Science students rewarded for their creativity and  innovation (+Video)
Christel Sutherland with her Natural Disaster Detection System
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November 15, 2022
Science students rewarded for their creativity and innovation (+Video)

Students from across the nation received their awards last Friday, November 11 having showcased their ‘scientific innovation and creativity’ at The Vinlec National Science and Technology Science fair.

Kady Joe reusing Passion Fruit Shell to plant seedlings

The Central Leeward Secondary School took the top position in the category of Agricultural Science in the Upper Secondary Level.

The winner of this category is Kady Joe who presented her project “Reusing Passion Fruit Shells”.

“Instead of throwing the passion fruit shell, you can reuse it to plant seedlings inside because [the shell] is biodegradable. It provides nutrients for the soil.”

Joe credited her teacher for the idea and shared that her confidence in the project grew with the more compliments she received.


Ginniek Shallow represented the St Vincent Girls’ High School with her “Portable Fridge” project and won the Upper Secondary Physics Category, Most Outstanding By Sub Level, and Most Outstanding Secondary Project.

Shallow explained that the fridge works by putting ice into a component at the top, and then the fan, which is battery powered, will spin to cool the drinks.

“The reason I made this project is that a lot of people have been complaining about the heat, not being able to enjoy cool drinks because of the heat; so I decided that I could make something cheap and effective and portable.”

Ginniek Shallow and her Portable Fridge

Joe and Shallow were among several other students who spoke in exclusive interviews with SEARCHLIGHT prior to the award ceremony and the announcement of the winners.

Ennabelle McMaster of the St. Vincent Girls’ High School won in the Lower Secondary level with her project, “Building a Resilient Nation” in the category of Behavioural Science.

She explained that resilience is an important skill for everyone to develop because it maintains mental and emotional health in the face of adversity. Her research project consists of a pocket in which students can pick a piece of paper which shares words of encouragement.

“After the pandemic and the volcanic eruption, the word resilience was showing up a lot of places so I researched it and I thought it would be a nice project.”

Enabelle McMaster with her Building a Resilient Nation

McMaster said though she was confident about her project, she encountered difficulties in the judging as she was asked questions she wasn’t sure how to answer.

Kiley Daniel, Abigail Garrick and Gabrielle Rouse ,all students of the Thomas Saunders Secondary School won in the category of Food Science in the Lower Secondary Level with their project, “Cool Mints”.

Garrick said the aim of the project was to see if mints can be used as a cooling mechanism. She explained that they used three store bought mints and a leaf of a mint plant and found that while all the mints cool down the liquid, the natural mint leaf dropped the temperature of their liquid lower than the store bought mints.

“I thought it wasn’t going to work because to me, before all of this happened, I didn’t think that mints would actually cool down liquid.”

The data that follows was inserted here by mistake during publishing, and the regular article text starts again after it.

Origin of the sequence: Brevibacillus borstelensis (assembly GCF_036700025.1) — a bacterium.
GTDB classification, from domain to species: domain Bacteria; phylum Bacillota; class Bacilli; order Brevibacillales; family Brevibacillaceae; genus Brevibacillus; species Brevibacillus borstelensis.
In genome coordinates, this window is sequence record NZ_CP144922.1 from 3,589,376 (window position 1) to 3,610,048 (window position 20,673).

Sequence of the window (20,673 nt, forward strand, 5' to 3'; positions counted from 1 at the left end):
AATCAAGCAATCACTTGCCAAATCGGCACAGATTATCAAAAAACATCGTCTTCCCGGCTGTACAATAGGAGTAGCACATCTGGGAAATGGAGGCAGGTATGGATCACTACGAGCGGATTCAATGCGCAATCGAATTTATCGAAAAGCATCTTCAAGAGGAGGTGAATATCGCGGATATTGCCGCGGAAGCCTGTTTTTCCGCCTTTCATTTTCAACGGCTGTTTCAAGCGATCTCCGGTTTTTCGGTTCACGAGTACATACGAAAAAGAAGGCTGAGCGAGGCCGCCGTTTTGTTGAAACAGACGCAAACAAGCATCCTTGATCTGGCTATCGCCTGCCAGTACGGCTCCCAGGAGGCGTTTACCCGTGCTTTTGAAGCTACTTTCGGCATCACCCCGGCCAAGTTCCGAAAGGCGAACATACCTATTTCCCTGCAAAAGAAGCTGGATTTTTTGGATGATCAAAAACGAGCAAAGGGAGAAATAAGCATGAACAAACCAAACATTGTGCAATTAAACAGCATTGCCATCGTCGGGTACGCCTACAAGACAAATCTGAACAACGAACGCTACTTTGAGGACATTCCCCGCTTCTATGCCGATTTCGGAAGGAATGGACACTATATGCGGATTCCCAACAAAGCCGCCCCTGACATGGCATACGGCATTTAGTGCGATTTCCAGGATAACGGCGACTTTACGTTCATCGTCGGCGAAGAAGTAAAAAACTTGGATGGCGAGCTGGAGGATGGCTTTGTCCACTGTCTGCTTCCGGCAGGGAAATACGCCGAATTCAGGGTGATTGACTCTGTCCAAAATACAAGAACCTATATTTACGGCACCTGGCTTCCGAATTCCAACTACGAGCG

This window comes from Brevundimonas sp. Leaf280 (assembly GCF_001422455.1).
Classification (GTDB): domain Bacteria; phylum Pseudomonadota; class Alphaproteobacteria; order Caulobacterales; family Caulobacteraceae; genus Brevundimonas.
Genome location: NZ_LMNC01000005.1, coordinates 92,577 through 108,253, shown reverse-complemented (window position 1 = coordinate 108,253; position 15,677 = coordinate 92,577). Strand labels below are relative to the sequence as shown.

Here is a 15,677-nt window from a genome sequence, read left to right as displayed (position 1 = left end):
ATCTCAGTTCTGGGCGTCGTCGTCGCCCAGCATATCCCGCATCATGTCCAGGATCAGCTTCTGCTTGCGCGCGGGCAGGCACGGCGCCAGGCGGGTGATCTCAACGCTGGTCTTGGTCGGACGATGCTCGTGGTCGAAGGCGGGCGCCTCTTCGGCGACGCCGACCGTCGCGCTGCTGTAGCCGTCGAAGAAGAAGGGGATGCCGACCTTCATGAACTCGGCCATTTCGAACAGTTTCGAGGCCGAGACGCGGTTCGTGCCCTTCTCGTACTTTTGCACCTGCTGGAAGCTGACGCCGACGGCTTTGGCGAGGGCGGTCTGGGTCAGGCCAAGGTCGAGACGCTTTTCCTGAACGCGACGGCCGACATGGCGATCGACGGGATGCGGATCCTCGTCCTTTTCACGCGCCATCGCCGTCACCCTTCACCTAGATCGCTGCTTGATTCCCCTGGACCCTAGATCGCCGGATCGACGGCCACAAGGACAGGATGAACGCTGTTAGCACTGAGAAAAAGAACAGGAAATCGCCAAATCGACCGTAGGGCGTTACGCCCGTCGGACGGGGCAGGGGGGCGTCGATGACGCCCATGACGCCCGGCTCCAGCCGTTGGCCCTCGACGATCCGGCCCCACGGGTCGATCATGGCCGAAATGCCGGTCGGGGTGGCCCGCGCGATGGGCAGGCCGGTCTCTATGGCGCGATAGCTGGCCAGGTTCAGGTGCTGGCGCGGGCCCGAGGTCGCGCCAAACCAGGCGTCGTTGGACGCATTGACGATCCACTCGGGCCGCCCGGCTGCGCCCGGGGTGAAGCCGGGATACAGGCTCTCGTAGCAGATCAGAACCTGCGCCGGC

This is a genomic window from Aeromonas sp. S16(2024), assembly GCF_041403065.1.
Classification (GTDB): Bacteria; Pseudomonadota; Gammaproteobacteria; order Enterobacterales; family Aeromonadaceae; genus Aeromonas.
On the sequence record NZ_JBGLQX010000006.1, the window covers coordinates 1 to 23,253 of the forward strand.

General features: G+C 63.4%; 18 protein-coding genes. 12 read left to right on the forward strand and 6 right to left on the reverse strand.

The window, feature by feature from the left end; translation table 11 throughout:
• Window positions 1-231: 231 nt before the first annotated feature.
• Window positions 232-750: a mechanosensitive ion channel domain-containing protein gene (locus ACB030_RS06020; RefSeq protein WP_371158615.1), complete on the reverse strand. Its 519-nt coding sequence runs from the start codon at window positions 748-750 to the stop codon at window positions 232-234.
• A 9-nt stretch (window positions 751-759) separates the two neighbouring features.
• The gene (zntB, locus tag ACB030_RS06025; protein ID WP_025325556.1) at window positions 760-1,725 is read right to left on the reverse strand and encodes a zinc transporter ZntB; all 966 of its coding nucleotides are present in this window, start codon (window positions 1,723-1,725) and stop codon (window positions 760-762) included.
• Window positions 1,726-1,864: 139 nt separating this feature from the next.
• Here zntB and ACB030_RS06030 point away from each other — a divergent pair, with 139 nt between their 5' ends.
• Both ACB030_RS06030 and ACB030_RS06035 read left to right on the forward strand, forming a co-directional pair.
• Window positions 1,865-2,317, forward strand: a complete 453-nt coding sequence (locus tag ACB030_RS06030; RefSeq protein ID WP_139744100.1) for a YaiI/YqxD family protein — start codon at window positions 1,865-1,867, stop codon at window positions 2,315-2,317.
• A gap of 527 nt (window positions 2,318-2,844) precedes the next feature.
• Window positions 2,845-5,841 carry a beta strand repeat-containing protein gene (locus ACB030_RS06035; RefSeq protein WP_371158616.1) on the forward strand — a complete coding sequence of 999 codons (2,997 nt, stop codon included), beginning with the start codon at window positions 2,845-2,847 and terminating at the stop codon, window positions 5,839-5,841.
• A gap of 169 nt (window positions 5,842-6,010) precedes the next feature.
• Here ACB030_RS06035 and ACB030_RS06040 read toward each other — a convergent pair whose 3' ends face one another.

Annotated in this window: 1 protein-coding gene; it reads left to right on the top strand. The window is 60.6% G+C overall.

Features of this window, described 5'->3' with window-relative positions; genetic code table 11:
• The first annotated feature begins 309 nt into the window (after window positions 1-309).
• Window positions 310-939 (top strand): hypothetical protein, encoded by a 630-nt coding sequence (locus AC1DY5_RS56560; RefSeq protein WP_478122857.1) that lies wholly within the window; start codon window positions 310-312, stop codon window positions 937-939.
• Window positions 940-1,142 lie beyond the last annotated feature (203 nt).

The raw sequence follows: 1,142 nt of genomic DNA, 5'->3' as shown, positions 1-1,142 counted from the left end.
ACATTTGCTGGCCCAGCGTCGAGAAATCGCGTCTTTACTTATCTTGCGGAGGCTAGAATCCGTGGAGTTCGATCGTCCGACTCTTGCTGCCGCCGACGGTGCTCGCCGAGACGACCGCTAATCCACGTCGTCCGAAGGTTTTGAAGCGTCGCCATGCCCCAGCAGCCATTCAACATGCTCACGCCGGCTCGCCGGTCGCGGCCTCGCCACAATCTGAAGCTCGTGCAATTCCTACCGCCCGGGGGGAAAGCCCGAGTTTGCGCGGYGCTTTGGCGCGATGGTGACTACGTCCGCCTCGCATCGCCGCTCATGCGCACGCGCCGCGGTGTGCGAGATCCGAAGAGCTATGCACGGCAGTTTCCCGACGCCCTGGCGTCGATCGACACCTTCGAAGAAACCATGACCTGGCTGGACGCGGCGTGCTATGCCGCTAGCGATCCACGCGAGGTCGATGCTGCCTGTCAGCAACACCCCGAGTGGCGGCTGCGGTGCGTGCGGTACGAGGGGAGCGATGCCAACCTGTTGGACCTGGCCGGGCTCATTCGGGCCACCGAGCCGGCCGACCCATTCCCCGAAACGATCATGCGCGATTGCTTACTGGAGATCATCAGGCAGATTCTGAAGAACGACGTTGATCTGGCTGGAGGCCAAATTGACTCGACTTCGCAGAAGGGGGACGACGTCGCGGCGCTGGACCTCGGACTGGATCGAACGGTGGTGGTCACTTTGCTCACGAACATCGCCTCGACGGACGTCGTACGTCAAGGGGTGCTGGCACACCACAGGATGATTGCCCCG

Daniel, Garrick and Rouse won the Food Science category in the Lower Secondary level.

Christel Sutherland of the St. Vincent Girls’ High School left students of the School for Special Needs in awe with her “Natural Disaster Detection System”.

Sutherland explained that her system focuses on volcanic eruptions and flash floods, and is designed to detect signs of natural disasters and send alerts to the public via an alert sound system and a lighthouse system for the deaf.

“My judges came really late…and I was worried because I didn’t know how they were judging; and there were judges that were just walking around, looking at the projects and just walking away, so I was thinking to myself, [my project] was not good. But then I realised that the judges had specific numbers to do, so when my judges came it wasn’t hard, but it was a real learning experience.”

Sutherland’s project won in the Lower Secondary Level in the category of Environmental Science and the Most Outstanding project by Sub Level in the Lower Secondary category.

Jacquan Jackson, Joemaine Tesheria and Kamal Rocque of the Union Island Secondary School won the Upper Secondary: Engineering Category with their project, “Solar Panel Table Fan”.

The group explained that their fan is efficient, rechargeable, reusable and clean for the environment. They also noted that while it is light and portable, it still performs its purpose.

“We made the project because on Union Island it is very hot, and most of the time current goes, so we need a simple, easy way to make a fan for when we are hot to cool us down.”

The group shared that the judges were impressed, but they felt that they could have done better. They credited their teacher for the idea, and Jacquan Jackson for putting it together.

St. Vincent Girls’ High School Student, Kaela Bobb, won in the Physics Category in the Lower Secondary level.

Bobb explained that her project, “Wind Power”, consists of a wind turbine which transfers wind energy to transformers through underground cables, where its voltage is increased and is sent off to a small town.

“I decided to make this project because I realised there [has] been an increase in electricity bills because of oil, so I know we don’t have any oil here, but we have lots of wind, so this will be a great alternative.”

The awards ceremony of the VINLEC National Science Fair took place last Friday, November 11 at Kingstown Anglican School Annex.


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